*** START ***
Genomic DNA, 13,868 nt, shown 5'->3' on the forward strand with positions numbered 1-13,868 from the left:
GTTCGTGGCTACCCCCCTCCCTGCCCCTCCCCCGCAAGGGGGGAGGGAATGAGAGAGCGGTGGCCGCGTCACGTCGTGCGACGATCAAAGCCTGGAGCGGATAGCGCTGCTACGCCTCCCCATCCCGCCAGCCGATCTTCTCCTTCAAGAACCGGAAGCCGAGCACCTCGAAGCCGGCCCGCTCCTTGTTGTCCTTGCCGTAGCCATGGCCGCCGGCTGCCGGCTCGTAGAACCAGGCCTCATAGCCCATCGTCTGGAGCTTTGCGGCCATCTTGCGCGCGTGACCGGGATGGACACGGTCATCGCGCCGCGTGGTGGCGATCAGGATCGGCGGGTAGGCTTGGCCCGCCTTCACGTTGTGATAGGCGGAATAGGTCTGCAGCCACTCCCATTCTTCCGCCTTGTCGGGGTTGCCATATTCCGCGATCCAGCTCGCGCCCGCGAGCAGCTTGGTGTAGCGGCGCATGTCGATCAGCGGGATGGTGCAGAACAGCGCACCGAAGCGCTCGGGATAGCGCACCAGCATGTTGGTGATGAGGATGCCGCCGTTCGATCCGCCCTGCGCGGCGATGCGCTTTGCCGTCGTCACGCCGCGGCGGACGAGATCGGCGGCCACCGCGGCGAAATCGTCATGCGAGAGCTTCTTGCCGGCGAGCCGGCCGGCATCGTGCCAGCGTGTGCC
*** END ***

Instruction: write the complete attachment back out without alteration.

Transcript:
Genomic DNA, 13,868 nt, shown 5'->3' on the forward strand with positions numbered 1-13,868 from the left:
GTTCGTGGCTACCCCCCTCCCTGCCCCTCCCCCGCAAGGGGGGAGGGAATGAGAGAGCGGTGGCCGCGTCACGTCGTGCGACGATCAAAGCCTGGAGCGGATAGCGCTGCTACGCCTCCCCATCCCGCCAGCCGATCTTCTCCTTCAAGAACCGGAAGCCGAGCACCTCGAAGCCGGCCCGCTCCTTGTTGTCCTTGCCGTAGCCATGGCCGCCGGCTGCCGGCTCGTAGAACCAGGCCTCATAGCCCATCGTCTGGAGCTTTGCGGCCATCTTGCGCGCGTGACCGGGATGGACACGGTCATCGCGCCGCGTGGTGGCGATCAGGATCGGCGGGTAGGCTTGGCCCGCCTTCACGTTGTGATAGGCGGAATAGGTCTGCAGCCACTCCCATTCTTCCGCCTTGTCGGGGTTGCCATATTCCGCGATCCAGCTCGCGCCCGCGAGCAGCTTGGTGTAGCGGCGCATGTCGATCAGCGGGATGGTGCAGAACAGCGCACCGAAGCGCTCGGGATAGCGCACCAGCATGTTGGTGATGAGGATGCCGCCGTTCGATCCGCCCTGCGCGGCGATGCGCTTTGCCGTCGTCACGCCGCGGCGGACGAGATCGGCGGCCACCGCGGCGAAATCGTCATGCGAGAGCTTCTTGCCGGCGAGCCGGCCGGCATCGTGCCAGCGTGTGCC